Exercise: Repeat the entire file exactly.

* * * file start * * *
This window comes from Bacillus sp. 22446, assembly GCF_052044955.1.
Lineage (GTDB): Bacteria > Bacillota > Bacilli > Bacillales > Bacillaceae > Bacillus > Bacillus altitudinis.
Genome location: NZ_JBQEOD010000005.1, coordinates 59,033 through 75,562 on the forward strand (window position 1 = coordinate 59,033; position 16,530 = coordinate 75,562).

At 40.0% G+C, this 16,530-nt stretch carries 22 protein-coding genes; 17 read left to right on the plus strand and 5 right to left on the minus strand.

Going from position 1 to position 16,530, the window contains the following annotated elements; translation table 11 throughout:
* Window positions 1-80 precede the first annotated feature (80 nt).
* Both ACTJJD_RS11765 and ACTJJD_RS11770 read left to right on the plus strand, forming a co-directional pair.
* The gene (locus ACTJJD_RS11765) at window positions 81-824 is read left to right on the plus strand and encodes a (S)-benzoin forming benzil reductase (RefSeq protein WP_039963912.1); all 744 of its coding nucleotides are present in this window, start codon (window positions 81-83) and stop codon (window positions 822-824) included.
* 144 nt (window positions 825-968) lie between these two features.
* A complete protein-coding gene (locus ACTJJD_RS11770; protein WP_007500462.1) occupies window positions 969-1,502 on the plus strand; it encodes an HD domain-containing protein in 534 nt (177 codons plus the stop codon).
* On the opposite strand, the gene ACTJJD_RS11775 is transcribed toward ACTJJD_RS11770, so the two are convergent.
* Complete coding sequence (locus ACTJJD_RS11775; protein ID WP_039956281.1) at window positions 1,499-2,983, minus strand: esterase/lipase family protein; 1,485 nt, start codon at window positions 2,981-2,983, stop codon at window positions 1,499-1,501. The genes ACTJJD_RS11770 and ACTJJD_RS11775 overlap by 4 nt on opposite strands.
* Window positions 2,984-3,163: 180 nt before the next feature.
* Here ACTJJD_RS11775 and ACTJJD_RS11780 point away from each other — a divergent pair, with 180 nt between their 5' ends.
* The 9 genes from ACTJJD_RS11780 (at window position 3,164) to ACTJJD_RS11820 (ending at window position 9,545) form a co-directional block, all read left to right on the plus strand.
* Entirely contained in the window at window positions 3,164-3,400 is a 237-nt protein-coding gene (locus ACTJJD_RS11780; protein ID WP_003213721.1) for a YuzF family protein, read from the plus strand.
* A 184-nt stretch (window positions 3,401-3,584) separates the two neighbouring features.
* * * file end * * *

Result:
This window comes from Bacillus sp. 22446, assembly GCF_052044955.1.
Lineage (GTDB): Bacteria > Bacillota > Bacilli > Bacillales > Bacillaceae > Bacillus > Bacillus altitudinis.
Genome location: NZ_JBQEOD010000005.1, coordinates 59,033 through 75,562 on the forward strand (window position 1 = coordinate 59,033; position 16,530 = coordinate 75,562).

At 40.0% G+C, this 16,530-nt stretch carries 22 protein-coding genes; 17 read left to right on the plus strand and 5 right to left on the minus strand.

Going from position 1 to position 16,530, the window contains the following annotated elements; translation table 11 throughout:
* Window positions 1-80 precede the first annotated feature (80 nt).
* Both ACTJJD_RS11765 and ACTJJD_RS11770 read left to right on the plus strand, forming a co-directional pair.
* The gene (locus ACTJJD_RS11765) at window positions 81-824 is read left to right on the plus strand and encodes a (S)-benzoin forming benzil reductase (RefSeq protein WP_039963912.1); all 744 of its coding nucleotides are present in this window, start codon (window positions 81-83) and stop codon (window positions 822-824) included.
* 144 nt (window positions 825-968) lie between these two features.
* A complete protein-coding gene (locus ACTJJD_RS11770; protein WP_007500462.1) occupies window positions 969-1,502 on the plus strand; it encodes an HD domain-containing protein in 534 nt (177 codons plus the stop codon).
* On the opposite strand, the gene ACTJJD_RS11775 is transcribed toward ACTJJD_RS11770, so the two are convergent.
* Complete coding sequence (locus ACTJJD_RS11775; protein ID WP_039956281.1) at window positions 1,499-2,983, minus strand: esterase/lipase family protein; 1,485 nt, start codon at window positions 2,981-2,983, stop codon at window positions 1,499-1,501. The genes ACTJJD_RS11770 and ACTJJD_RS11775 overlap by 4 nt on opposite strands.
* Window positions 2,984-3,163: 180 nt before the next feature.
* Here ACTJJD_RS11775 and ACTJJD_RS11780 point away from each other — a divergent pair, with 180 nt between their 5' ends.
* The 9 genes from ACTJJD_RS11780 (at window position 3,164) to ACTJJD_RS11820 (ending at window position 9,545) form a co-directional block, all read left to right on the plus strand.
* Entirely contained in the window at window positions 3,164-3,400 is a 237-nt protein-coding gene (locus ACTJJD_RS11780; protein ID WP_003213721.1) for a YuzF family protein, read from the plus strand.
* A 184-nt stretch (window positions 3,401-3,584) separates the two neighbouring features.